- Worrying about being unable to do things.
- Feeling hopeless or worthless.
- Blaming yourself for things.
- Feeling negative feelings about yourself
How low self-confidence can affect you
Low self-confidence can affect you in a number of ways, including:
- Contribute to low self-esteem – people with low self-confidence can often have a negative perception of themselves. They may believe they are not good enough, not attractive enough, or not capable enough. This can lead to feelings of unworthiness.
- Anxiety and stress – low self-confidence can contribute to heightened levels of anxiety and stress. Worries about judgement from others and constant self-doubt can impact on your mental well-being. Anxiety in itself is common, and according to Anxiety UK more than 1 in 10 people are likely to have ‘disabling anxiety disorder’.
- Impact on physical health – stress and anxiety can contribute to physical health issues, including headaches, digestive issues, and weakened immune function.
- Social isolation – as with having low self-esteem, having low self-confidence can lead you to feel that people may judge or reject you. This can make social interactions difficult which may lead you to avoid being around people. Feeling socially isolated can then increase the negative feelings you hold about yourself.
- Limited opportunities – when you have low self-confidence, this can make you feel that you will fail at anything you may try. This may mean that you avoid opportunities that could lead to personal growth.
- Fear of failure – this fear can prevent you from taking on challenges which may lead to success.
- Underachievement – if you have low self-confidence, you may underachieve both professionally and personally as you do not have the self-belief to try new things.
- Negative self-image – if you have low self-confidence, you may have a negative perception of yourself. You may believe you are not good enough, attractive enough, or capable enough, leading to feelings of unworthiness.
- Lack of assertiveness – if you lack self-confidence, you may feel unable to be assertive in having your needs met or setting boundaries.
How to build your self-confidence and self-esteem
Many people experience low self-esteem or low self-confidence. Some people are only affected in certain situations, but for others it can impact on their day-to-day life and even be debilitating. When we have a healthy level of self-esteem, we usually feel positive about ourselves and about life in general. It makes us better able to deal with life’s ups and downs.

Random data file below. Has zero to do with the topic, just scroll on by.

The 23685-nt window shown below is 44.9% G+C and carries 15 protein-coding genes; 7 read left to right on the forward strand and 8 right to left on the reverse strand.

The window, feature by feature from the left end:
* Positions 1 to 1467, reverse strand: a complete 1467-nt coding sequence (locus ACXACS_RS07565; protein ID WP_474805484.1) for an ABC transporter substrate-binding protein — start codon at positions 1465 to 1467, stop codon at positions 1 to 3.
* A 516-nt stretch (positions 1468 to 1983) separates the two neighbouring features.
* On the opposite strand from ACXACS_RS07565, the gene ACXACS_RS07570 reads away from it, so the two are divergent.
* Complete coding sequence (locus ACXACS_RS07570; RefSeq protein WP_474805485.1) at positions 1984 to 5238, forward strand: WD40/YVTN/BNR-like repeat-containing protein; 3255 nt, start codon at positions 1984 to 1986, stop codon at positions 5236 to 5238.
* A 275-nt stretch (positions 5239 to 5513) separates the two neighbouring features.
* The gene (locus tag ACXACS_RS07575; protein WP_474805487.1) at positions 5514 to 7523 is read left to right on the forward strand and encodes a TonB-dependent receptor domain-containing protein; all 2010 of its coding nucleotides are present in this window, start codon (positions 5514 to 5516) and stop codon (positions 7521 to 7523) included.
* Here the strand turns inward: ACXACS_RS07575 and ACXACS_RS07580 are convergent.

There are things you can do in order to build your self-esteem and self-confidence, including:
- Get to know yourself and your thought patterns – take notice of experiences or thoughts that seem to increase or decrease your self-confidence or self-esteem. Focus on your abilities, strengths and achievements. Focus on the things that you are proud of, no matter how small these may seem.
- Think of yourself and speak to yourself as you would to a good friend – think of what you would say to a friend if they were speaking negatively about themselves and show yourself the same level of compassion you would show to them. You can do this by reprogramming your way of thinking. Think about the language you use when you talk about yourself, try to use more positive language when talking about yourself and use affirmations, for example “I am good enough”. Repeating positive statements about yourself can gradually shift how you see yourself.
- Practise self-acceptance – try to be more accepting of yourself in your day-to-day life. Rather than internally criticise yourself, try to praise yourself instead. Acknowledge your mistakes and accept them, learn from what you don’t like and you can try to make changes without being so critical of yourself.
- Being more assertive – this includes not being afraid to say no to things you do not want to do and setting boundaries with the people around you. If you are always trying to please other people, you are likely not prioritising your own needs.
- Identify goals that will challenge you – make sure these goals are achievable and also something that you will enjoy. Learning new skills or building on existing ones can boost your self-confidence. It could be related to your hobbies, career or personal interests.
- Look after yourself physically – engage in regular self-care activities, for example exercise, eating a balanced diet, getting adequate sleep, and practising relaxation techniques. When you feel good physically, it often helps to improve your overall self-esteem.
- Practise mindfulness and meditation – mindfulness is a type of meditation that helps you to be intensely aware of your senses and the feeling of being present in the moment without judgement. Mindfulness involves paying attention to what is going on inside our bodies and in our immediate environment, moment by moment. When we become more aware of the present moment, this can help us to enjoy the world around us more and understand ourselves and other people better.
- Spend time only with people who make you feel good about yourself – make sure that the people you spend time with like you for who you are. Avoid people who are negative or critical.
- Celebrate your achievements – make time to treat yourself to experiences and activities that you value.
- Share your journey with other people – share with people that you trust the changes you are making. Their encouragement and feedback could be a good source of support for you.
If low self-esteem is deeply rooted or causes significant distress, you may find it difficult to improve your self-esteem on your own. If this is the case, you should consider talking to a mental health professional. They can provide guidance and strategies tailored to your specific needs.
Talking therapies can help, for example counselling or cognitive behavioural therapy. Counselling is a talking therapy that involves a trained therapist listening to you and helping you find ways to deal with emotional issues. Cognitive behavioural therapy (CBT) is a talking therapy that can help you manage your problems by changing the way you think and behave. It is most commonly used to treat anxiety and depression, but can be useful for other mental and physical health problems. CBT is based on the concept that your thoughts, feelings, physical sensations and actions are interconnected, and that negative thoughts and feelings can trap you in a negative cycle. This can ultimately affect how you view yourself as a person, meaning that you will have low self-esteem.
If you feel that you need some help with your mental health, you can find out how to access NHS mental health services and where to get urgent help here.